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Stephanie O Joy, Esq
Stephanie O Joy, Esq, Soc. Sec. Attorney
Category: Social Security
Satisfied Customers: 13566
Experience:  22+ years legal exp. - 12+ years owning/operating her own SSD Law practice.
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Thanks in advance my question: My grandmother has been dead

Customer Question

Hello, and thanks in advance for answering my question:
My grandmother has been dead for 15 years(estimate). My brother has her ss card. It has 2 ss #s on it. one written in pen. She at some point changed her first name, but not her last name. Is it possible she had 2 numbers. If so we're wondering exactly when the name change occured. Wher do you suggest i go from here, and can you help..
Thanks *****
Submitted: 1 year ago.
Category: Social Security
Expert:  Stephanie O Joy, Esq replied 1 year ago.

Hi Kurt, she generally would not have 2 SS#s, even if she DID have a name change, so I am wondering if possibly she jotted down, say, her husband's SS number so we could remember it. But in any event, if she had a legal name change, she'd have done it through the courts if it was not an 'auto' name change, such as when we get married. She then would have changed it in the court in the county where she lives. You could try going to the courthouse and asking the clerk if you can learn of a name change petition and order for XX name.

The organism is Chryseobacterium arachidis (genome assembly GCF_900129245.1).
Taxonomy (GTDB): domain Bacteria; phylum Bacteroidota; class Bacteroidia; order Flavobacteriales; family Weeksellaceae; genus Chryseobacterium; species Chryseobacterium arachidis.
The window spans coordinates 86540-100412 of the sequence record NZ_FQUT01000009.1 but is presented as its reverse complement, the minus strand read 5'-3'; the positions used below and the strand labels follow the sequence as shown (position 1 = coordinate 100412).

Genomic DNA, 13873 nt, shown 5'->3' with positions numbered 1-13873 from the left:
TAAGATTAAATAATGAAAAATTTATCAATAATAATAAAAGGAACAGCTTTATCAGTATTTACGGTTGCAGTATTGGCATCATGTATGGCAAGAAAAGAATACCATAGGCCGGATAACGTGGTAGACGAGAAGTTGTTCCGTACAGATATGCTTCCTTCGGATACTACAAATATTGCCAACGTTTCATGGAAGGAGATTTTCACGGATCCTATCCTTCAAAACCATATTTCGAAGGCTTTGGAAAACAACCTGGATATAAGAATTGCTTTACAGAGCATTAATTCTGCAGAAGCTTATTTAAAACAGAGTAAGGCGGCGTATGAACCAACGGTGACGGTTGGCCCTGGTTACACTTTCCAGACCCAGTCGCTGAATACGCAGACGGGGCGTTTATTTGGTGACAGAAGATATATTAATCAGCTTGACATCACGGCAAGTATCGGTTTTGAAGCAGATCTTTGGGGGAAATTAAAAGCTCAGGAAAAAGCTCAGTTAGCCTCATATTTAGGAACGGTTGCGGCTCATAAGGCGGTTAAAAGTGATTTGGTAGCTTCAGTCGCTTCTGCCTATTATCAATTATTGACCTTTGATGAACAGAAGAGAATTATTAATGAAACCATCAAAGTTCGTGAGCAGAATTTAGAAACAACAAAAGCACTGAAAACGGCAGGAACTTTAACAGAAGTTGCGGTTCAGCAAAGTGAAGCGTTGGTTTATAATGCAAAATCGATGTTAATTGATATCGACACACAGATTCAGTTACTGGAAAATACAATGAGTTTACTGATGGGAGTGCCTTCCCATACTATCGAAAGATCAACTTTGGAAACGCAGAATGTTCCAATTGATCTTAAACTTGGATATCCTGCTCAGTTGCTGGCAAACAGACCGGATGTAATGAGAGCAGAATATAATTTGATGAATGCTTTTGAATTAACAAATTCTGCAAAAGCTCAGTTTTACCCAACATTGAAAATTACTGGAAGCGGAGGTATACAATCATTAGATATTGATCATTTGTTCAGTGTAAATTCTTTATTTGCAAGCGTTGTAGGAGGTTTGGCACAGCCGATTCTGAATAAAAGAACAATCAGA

Typically, the only time one can get a new SS# ***** ***** they have a severe need to disappear and not be found; such as witness protection or a domestic violence case where life is clearly in danger. But if that were the case, the last name would have been changed as well, and she would have moved anonymously where the perp couldn't find her, new name entirely, new location, new social so there'd be far less chance of tracking her down. Here you say she didn't change her last name. In any event, I'd start at the courthouse and see if you can get access to each year's name change petitions/orders, starting X years ago and going back. If that doesn't work, we typically have to hire a PI type of agency who has all sorts of proprietary methods of digging into people's past - that they won't share, else they'd be out of business - so that method will cost you.

Expert:  Stephanie O Joy, Esq replied 1 year ago.

I hope this helps! My goal is to provide you with excellent and accurate service – if you feel you have gotten anything less, please reply back, I am happy to address follow-up questions.

Kindly rate me "excellent" when you are done. I look forward to assisting you in the future, should you have legal questions. Be sure to start future posts with "To ***** Esq., ONLY" if you want me to specifically answer it.

Sincerely, ***** ***** Joy, Esq.

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